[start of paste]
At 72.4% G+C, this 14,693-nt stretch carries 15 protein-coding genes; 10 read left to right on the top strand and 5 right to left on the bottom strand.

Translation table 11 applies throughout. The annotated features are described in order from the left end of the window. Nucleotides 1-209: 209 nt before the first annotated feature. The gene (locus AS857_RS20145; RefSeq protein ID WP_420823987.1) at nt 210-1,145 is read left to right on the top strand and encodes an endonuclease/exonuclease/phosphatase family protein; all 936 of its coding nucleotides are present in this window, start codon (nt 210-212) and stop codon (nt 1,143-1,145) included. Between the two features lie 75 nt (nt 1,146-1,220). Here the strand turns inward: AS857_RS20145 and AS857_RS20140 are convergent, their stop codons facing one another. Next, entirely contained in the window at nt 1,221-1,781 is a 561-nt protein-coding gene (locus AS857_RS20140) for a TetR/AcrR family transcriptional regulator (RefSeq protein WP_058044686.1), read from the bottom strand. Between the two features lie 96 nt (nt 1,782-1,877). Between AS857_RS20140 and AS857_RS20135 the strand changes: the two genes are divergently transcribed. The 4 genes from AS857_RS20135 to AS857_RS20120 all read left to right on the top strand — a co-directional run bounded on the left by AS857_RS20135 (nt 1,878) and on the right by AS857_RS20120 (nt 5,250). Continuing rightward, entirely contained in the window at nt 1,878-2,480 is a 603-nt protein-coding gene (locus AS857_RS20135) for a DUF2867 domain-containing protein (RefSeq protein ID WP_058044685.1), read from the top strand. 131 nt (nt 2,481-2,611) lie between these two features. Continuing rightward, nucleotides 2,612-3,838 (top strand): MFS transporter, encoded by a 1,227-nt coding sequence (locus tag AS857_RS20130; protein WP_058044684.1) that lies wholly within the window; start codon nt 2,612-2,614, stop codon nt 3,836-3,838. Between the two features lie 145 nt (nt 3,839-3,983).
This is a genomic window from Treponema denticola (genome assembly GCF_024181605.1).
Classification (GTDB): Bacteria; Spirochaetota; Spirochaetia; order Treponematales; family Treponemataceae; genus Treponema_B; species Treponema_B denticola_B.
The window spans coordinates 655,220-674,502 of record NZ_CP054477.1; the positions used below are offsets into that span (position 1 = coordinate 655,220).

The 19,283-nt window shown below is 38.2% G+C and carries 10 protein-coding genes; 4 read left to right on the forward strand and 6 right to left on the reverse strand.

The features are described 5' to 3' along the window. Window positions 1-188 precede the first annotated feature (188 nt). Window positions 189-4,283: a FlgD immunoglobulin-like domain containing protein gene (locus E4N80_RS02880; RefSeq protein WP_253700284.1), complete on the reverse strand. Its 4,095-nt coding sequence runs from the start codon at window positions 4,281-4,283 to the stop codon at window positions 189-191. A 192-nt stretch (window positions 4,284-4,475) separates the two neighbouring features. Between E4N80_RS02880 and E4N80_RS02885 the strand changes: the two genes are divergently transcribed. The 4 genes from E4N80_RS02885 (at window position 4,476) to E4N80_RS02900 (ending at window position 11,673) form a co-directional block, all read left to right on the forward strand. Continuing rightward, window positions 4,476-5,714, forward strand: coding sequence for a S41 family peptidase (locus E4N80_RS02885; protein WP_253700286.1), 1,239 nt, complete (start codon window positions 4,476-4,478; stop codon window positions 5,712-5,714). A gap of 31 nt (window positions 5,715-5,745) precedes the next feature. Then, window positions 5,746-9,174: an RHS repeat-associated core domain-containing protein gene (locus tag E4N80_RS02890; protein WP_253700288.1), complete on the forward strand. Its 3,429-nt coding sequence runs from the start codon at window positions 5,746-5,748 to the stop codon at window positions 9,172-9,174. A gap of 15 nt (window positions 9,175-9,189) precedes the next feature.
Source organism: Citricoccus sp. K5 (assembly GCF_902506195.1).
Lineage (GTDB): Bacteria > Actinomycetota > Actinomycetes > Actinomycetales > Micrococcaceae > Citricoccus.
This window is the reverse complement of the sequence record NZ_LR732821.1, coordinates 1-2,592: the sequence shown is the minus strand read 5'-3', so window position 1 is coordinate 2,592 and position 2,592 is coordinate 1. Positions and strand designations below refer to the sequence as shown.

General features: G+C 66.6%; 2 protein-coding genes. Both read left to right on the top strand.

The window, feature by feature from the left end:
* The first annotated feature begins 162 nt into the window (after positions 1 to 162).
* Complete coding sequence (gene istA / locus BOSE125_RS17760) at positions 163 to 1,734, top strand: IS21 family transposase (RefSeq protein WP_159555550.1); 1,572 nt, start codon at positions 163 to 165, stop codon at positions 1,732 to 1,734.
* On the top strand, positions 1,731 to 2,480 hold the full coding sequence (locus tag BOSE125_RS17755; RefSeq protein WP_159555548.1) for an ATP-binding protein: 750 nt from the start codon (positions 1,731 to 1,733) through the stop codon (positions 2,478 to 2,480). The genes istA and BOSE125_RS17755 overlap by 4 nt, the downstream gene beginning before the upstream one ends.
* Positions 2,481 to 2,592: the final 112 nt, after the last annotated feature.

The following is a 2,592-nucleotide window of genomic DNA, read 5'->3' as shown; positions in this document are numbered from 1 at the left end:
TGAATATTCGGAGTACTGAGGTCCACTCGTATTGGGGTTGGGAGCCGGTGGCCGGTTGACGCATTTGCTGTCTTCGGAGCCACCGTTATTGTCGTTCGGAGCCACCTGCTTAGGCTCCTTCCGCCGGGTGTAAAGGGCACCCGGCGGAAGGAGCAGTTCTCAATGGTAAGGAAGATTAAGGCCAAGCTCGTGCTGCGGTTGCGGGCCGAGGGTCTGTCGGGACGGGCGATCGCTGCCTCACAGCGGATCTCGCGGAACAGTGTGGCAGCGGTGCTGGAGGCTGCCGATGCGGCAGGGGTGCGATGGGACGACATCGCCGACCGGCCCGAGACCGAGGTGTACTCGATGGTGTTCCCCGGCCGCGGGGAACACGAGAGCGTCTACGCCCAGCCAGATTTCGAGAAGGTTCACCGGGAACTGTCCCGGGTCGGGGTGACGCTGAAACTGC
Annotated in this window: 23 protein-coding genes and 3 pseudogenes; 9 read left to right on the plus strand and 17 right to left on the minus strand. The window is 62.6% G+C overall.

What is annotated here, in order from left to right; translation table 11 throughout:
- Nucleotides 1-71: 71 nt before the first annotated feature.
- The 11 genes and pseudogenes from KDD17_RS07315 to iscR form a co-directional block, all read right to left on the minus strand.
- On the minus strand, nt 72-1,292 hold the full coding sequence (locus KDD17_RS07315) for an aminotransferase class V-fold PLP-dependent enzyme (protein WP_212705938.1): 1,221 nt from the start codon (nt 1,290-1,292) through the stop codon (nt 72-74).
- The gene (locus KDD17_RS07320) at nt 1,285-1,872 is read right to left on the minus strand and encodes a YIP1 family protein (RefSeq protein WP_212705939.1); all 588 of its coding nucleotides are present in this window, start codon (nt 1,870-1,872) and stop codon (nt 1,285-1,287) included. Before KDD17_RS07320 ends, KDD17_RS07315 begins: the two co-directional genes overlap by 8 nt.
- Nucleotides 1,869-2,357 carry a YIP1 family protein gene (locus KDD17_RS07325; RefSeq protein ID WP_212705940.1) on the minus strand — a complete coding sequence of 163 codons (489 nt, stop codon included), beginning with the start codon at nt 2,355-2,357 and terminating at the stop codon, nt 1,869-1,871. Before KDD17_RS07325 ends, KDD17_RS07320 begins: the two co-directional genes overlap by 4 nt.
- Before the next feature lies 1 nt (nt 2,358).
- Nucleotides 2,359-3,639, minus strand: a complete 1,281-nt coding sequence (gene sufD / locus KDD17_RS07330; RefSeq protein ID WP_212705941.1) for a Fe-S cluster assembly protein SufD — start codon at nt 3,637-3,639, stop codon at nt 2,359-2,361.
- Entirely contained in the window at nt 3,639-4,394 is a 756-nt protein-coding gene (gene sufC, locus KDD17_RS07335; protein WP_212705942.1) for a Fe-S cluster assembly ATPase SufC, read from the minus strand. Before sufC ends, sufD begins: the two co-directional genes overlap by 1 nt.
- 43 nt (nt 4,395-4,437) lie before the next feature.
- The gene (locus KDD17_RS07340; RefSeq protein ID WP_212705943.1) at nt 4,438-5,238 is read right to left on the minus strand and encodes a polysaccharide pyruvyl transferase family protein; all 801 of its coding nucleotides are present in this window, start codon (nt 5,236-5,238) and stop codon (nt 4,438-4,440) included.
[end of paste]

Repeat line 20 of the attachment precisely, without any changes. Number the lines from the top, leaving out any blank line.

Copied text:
What is annotated here, in order from left to right; translation table 11 throughout: